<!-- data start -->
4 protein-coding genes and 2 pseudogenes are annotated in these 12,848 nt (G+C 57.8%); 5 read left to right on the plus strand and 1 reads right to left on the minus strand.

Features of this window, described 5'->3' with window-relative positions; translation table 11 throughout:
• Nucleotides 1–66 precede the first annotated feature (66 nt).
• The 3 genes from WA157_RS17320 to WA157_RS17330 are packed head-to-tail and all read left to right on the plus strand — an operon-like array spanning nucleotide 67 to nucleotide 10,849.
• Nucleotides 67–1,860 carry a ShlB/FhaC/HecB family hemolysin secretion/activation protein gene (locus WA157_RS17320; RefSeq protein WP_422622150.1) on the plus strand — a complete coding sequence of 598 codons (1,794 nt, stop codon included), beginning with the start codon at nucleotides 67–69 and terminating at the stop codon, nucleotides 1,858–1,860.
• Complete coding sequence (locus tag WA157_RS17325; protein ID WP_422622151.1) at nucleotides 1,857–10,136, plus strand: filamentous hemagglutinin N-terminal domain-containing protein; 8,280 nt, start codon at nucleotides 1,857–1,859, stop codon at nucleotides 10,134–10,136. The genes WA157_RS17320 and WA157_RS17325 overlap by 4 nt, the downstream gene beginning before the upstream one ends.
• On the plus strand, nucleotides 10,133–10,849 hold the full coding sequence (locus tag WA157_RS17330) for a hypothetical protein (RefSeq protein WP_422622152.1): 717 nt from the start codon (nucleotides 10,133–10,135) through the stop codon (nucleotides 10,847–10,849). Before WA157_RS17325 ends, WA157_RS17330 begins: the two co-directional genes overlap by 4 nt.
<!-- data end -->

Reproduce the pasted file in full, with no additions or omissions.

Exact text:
4 protein-coding genes and 2 pseudogenes are annotated in these 12,848 nt (G+C 57.8%); 5 read left to right on the plus strand and 1 reads right to left on the minus strand.

Features of this window, described 5'->3' with window-relative positions; translation table 11 throughout:
• Nucleotides 1–66 precede the first annotated feature (66 nt).
• The 3 genes from WA157_RS17320 to WA157_RS17330 are packed head-to-tail and all read left to right on the plus strand — an operon-like array spanning nucleotide 67 to nucleotide 10,849.
• Nucleotides 67–1,860 carry a ShlB/FhaC/HecB family hemolysin secretion/activation protein gene (locus WA157_RS17320; RefSeq protein WP_422622150.1) on the plus strand — a complete coding sequence of 598 codons (1,794 nt, stop codon included), beginning with the start codon at nucleotides 67–69 and terminating at the stop codon, nucleotides 1,858–1,860.
• Complete coding sequence (locus tag WA157_RS17325; protein ID WP_422622151.1) at nucleotides 1,857–10,136, plus strand: filamentous hemagglutinin N-terminal domain-containing protein; 8,280 nt, start codon at nucleotides 1,857–1,859, stop codon at nucleotides 10,134–10,136. The genes WA157_RS17320 and WA157_RS17325 overlap by 4 nt, the downstream gene beginning before the upstream one ends.
• On the plus strand, nucleotides 10,133–10,849 hold the full coding sequence (locus tag WA157_RS17330) for a hypothetical protein (RefSeq protein WP_422622152.1): 717 nt from the start codon (nucleotides 10,133–10,135) through the stop codon (nucleotides 10,847–10,849). Before WA157_RS17325 ends, WA157_RS17330 begins: the two co-directional genes overlap by 4 nt.